There were interesting comments to my last blog about CPTED, design guidelines and the incomplete equation.
My view is that without social capital, territoriality doesn't work well. Offenders usually want to avoid detection when they steal, burgle or rob which is why natural surveillance helps prevent crime. But that is only true when offenders fear someone will apprehend them (or get the police). In other words, someone must care enough about their neighborhood to do something. That's social capital.
To cultivate social capital we must re-learn how to better build and re-create neighborhoods from the ground up.
Jane Jacobs champions this idea in her famous incantation when she says the public peace is kept by an intricate network of voluntary controls and standards among people themselves. That is why we created 2nd Generation CPTED.
WHAT IS SOCIAL CAPITAL?
Social capital is the idea that within healthy neighborhoods there is a subtle system of what anthropologist Edward Hall called social dos and don'ts. It's the idea that there is wide range of social activities, people, services, businesses and cultural events that encourage local folks to share, sell, play, and relax. Social capital helps them tackle their own neighborhood problems. Service providers (e.g. police) are still available, but the majority of issues are dealt with internally.
There are plenty of neighborhoods where this happens. Westville in New Haven and the San Romanoway Apartments in Toronto are two. Last month I discussed Hollygrove, the New Orleans neighborhood where impressive improvements have been underway for a few years. Last year Louisiana AARP asked me to introduce CPTED in a SafeGrowth format.
SUCCESS IN HOLLYGROVE
This week, AARP posted an article and video about the residents and their work in Hollygrove. The video shows what in 2nd Generation CPTED we call "social stabilizers". My favorites are the "Hollygove Originals" and the walking club.
Click here to watch the AARP video of social capital at work!
CPTED-styled, urban design guidelines are a small step in that direction. But guidelines will not create Hollygrove, Westville or San Romanoway. Design guidelines fall short.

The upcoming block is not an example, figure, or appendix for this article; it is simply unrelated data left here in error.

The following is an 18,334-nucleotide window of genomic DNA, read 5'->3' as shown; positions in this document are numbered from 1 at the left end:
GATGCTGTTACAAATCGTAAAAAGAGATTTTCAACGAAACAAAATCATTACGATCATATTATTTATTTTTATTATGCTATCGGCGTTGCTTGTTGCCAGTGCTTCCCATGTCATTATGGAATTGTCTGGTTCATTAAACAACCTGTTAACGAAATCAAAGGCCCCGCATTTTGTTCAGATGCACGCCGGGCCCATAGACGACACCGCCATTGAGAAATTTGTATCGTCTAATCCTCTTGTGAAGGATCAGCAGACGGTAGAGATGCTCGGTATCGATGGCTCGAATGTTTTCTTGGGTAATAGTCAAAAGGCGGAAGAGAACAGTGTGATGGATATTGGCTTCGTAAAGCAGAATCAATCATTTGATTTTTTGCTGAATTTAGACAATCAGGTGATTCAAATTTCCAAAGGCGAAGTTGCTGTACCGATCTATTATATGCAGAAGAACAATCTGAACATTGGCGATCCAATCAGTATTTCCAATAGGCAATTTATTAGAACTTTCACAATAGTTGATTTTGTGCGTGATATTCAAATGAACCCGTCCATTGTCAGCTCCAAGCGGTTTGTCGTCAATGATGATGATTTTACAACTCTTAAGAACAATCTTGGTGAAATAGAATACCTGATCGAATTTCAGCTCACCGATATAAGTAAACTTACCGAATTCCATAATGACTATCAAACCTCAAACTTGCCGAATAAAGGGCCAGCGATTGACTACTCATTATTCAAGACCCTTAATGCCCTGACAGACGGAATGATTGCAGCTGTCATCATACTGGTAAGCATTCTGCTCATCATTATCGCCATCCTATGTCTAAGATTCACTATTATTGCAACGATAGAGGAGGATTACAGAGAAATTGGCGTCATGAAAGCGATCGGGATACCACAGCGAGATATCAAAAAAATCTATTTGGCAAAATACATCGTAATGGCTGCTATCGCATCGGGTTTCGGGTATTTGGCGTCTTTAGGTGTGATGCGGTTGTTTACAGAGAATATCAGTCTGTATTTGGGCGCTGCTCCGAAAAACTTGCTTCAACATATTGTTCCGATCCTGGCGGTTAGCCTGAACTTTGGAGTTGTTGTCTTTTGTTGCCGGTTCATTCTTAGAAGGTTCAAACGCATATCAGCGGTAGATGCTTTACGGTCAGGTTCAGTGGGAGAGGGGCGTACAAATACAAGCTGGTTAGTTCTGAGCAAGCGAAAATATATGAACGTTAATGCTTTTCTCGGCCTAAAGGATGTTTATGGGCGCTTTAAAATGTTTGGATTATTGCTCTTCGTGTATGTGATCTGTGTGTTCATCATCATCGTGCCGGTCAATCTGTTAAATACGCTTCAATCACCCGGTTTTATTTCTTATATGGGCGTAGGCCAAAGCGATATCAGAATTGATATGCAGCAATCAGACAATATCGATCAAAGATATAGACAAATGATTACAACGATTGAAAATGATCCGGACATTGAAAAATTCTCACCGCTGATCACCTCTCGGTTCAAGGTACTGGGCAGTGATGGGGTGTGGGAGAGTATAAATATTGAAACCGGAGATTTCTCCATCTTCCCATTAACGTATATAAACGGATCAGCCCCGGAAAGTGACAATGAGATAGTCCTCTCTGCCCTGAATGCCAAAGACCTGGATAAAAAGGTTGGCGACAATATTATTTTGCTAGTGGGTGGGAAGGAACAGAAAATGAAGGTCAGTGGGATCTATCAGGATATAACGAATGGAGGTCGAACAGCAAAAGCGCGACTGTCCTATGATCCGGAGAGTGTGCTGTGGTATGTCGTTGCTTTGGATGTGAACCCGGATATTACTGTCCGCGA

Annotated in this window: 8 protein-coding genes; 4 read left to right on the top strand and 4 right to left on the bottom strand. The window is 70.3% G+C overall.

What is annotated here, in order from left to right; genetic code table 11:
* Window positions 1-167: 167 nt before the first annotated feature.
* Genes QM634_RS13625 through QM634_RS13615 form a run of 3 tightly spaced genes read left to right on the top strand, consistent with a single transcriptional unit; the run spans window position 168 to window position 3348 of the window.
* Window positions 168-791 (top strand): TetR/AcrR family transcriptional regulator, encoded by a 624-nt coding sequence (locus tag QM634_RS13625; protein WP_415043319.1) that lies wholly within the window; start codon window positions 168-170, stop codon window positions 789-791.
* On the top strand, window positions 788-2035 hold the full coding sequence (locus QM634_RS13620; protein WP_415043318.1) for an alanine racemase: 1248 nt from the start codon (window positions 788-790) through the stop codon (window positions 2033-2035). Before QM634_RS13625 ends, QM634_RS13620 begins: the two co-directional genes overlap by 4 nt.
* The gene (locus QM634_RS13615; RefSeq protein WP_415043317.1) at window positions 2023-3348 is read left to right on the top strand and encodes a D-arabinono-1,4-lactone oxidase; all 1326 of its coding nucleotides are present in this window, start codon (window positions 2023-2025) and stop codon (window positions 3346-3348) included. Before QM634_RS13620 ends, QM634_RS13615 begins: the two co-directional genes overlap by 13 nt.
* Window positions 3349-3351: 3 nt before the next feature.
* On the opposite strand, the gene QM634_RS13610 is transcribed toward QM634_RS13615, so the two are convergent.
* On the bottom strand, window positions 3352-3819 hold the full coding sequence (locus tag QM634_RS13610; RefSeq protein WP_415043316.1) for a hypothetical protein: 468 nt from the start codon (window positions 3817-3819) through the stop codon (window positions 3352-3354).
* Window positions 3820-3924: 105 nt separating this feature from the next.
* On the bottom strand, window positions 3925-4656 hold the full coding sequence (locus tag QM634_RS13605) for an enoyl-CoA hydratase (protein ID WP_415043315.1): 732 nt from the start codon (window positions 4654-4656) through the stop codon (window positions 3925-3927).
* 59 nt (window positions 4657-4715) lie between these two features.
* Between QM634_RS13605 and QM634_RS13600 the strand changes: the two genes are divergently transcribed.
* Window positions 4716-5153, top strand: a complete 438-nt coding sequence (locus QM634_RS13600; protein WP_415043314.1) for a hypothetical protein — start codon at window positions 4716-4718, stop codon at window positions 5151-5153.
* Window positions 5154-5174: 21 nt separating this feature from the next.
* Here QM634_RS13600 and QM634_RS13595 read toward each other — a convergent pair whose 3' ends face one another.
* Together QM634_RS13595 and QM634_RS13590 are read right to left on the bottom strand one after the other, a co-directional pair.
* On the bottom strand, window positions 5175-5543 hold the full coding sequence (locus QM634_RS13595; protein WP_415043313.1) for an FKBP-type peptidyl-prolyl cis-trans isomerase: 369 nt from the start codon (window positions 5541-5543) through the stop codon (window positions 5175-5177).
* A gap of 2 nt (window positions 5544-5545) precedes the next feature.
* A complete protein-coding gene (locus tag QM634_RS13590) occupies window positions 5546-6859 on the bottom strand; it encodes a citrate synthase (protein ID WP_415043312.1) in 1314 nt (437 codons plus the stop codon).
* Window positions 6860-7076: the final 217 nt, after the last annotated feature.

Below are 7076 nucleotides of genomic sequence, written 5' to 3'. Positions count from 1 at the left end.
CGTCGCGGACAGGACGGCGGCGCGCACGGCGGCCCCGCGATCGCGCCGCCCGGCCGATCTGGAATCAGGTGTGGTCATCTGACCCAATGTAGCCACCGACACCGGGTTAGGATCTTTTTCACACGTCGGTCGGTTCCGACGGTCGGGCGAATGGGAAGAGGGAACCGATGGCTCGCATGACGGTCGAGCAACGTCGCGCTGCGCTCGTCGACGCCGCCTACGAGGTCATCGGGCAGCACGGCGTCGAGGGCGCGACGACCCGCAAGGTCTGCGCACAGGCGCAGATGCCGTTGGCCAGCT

How can we encourage local interest and ownership, community driven initiatives such as community gardens, artists moving into and reusing old areas, and locally improved public spaces? Can urban planning help?
The world of land use planning (distinct from other forms of planning) is usually the world of zoning. Traditional zoning is done through setbacks, floor-space ratios, and restricted/permitted land use categories. It can be very restrictive and changes (variances) to it can be awkward, difficult and politically dangerous. From a CPTED perspective, traditional zoning says little about safety.
Unlike traditional zoning, form-based zoning controls the physical look of a place through design guidelines. For example the shape of building facades, types and sizes of streets, and the scale of architecture prescribes the what the neighborhood will look like. For CPTED guidelines, form-based zoning is ideal. However, this does not lead to social capital.
ZONING FOR PERFORMANCE - THE FUTURE OF CPTED?
Performance zoning is another alternative. Where traditional zoning specifies the types of use, performance zoning specifies only the intensity and results of that land use. It deals not with the type of use, but the performance of that development and how it impacts surrounding areas.
Performance zoning is already working in a few places. Early adopters include transport planners aiming to require roadway builders to adopt designs to cut traffic fatalities.
Performance zoning is more flexible than traditional or form-based zoning. It better accommodates market principles, social activities, and environmental protection.
It's not difficult to see both CPTED guidelines and social capital as performance measures in such a place. There are helpful websites to learn the pros and cons of performance based zoning and the international experience with performance based planning.
Today's zoning denies certain uses or forms when developers submit their plans. Performance zoning evaluates the impacts of land uses directly. Property owners have the obligation, cost risk, and duty to fit the required performance to their land - and the freedom to use their own creativity in an innovative way.
As Jacobs often noted, one of the first ingredients of social capital is local innovation. Richard Florida says the same thing when interviewed on the Canadian Broadcasting Corporation.
Perhaps that's how we solve the safety equation in the 21st Century city?